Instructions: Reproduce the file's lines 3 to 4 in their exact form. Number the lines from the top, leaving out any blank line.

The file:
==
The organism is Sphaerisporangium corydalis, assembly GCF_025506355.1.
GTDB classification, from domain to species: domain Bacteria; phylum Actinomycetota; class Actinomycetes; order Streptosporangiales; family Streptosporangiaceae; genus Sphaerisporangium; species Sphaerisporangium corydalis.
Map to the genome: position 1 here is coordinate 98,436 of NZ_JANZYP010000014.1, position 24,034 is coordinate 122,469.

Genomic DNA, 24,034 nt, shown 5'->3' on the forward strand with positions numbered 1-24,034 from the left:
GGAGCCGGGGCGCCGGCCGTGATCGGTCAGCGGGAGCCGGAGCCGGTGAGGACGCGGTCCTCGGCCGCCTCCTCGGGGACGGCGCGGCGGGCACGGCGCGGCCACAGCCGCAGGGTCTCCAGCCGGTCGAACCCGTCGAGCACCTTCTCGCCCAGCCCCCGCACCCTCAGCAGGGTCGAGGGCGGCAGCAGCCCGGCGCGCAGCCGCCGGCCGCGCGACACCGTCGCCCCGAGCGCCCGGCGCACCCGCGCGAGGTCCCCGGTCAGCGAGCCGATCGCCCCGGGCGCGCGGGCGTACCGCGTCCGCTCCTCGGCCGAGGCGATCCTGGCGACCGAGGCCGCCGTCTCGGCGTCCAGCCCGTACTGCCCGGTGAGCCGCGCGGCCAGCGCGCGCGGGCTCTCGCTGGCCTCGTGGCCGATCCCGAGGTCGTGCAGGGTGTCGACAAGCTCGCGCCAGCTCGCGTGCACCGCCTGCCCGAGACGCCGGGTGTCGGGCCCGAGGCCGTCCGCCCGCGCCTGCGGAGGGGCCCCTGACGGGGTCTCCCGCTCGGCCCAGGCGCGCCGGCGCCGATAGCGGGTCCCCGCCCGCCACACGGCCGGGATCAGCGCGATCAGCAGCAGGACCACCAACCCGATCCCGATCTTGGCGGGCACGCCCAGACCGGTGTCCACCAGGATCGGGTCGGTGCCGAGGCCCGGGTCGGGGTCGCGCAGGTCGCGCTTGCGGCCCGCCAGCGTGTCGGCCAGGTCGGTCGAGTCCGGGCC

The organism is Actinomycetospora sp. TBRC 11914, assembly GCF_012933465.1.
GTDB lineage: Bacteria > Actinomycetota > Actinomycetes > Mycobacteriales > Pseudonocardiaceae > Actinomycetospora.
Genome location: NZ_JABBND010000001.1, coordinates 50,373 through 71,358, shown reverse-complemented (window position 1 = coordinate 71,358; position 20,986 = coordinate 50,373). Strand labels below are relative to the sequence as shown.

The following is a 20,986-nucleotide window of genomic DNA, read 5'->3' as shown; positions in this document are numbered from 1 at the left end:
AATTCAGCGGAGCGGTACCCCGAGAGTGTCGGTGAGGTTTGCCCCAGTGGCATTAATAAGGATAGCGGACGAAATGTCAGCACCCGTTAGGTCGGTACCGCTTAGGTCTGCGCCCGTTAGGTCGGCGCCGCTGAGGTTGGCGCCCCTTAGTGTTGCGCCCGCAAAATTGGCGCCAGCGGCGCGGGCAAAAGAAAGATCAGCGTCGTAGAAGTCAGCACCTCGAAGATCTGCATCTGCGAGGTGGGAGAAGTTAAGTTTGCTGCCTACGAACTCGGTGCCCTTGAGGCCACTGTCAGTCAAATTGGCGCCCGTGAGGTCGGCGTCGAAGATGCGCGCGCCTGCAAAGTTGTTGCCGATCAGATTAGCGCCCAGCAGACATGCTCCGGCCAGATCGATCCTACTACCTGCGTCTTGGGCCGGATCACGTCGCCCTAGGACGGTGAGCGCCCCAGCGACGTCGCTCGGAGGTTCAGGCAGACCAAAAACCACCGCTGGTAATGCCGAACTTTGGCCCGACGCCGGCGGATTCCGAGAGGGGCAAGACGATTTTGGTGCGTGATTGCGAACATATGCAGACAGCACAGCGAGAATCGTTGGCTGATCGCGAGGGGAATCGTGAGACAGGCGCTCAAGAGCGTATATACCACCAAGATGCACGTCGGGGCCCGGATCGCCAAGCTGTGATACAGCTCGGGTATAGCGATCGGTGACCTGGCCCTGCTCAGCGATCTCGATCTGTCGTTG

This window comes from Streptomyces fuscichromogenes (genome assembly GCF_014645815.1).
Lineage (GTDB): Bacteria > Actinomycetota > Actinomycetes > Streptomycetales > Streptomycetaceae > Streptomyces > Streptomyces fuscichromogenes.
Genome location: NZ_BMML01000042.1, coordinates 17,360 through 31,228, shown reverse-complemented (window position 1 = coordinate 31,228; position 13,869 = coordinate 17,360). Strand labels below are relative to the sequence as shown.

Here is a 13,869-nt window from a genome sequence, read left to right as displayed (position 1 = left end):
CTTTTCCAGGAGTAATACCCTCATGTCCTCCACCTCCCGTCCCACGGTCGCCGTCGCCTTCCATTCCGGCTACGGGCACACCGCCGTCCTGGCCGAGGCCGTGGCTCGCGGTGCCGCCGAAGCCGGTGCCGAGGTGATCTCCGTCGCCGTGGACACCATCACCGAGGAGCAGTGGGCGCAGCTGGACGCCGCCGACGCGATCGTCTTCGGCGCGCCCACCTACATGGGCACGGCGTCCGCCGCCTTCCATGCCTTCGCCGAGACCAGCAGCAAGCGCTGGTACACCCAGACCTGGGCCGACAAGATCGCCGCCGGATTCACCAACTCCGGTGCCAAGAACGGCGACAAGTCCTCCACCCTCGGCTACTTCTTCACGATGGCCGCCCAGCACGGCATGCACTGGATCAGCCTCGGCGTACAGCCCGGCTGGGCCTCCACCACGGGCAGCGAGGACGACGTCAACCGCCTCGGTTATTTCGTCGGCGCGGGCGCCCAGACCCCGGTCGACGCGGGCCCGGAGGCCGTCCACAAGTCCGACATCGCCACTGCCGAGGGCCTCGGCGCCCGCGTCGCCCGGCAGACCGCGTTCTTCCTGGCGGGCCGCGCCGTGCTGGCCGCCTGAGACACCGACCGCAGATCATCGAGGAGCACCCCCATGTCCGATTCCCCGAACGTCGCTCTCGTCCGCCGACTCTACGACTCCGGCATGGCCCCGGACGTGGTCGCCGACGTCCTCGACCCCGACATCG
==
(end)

Map to the genome: position 1 here is coordinate 98,436 of NZ_JANZYP010000014.1, position 24,034 is coordinate 122,469.

Genomic DNA, 24,034 nt, shown 5'->3' on the forward strand with positions numbered 1-24,034 from the left: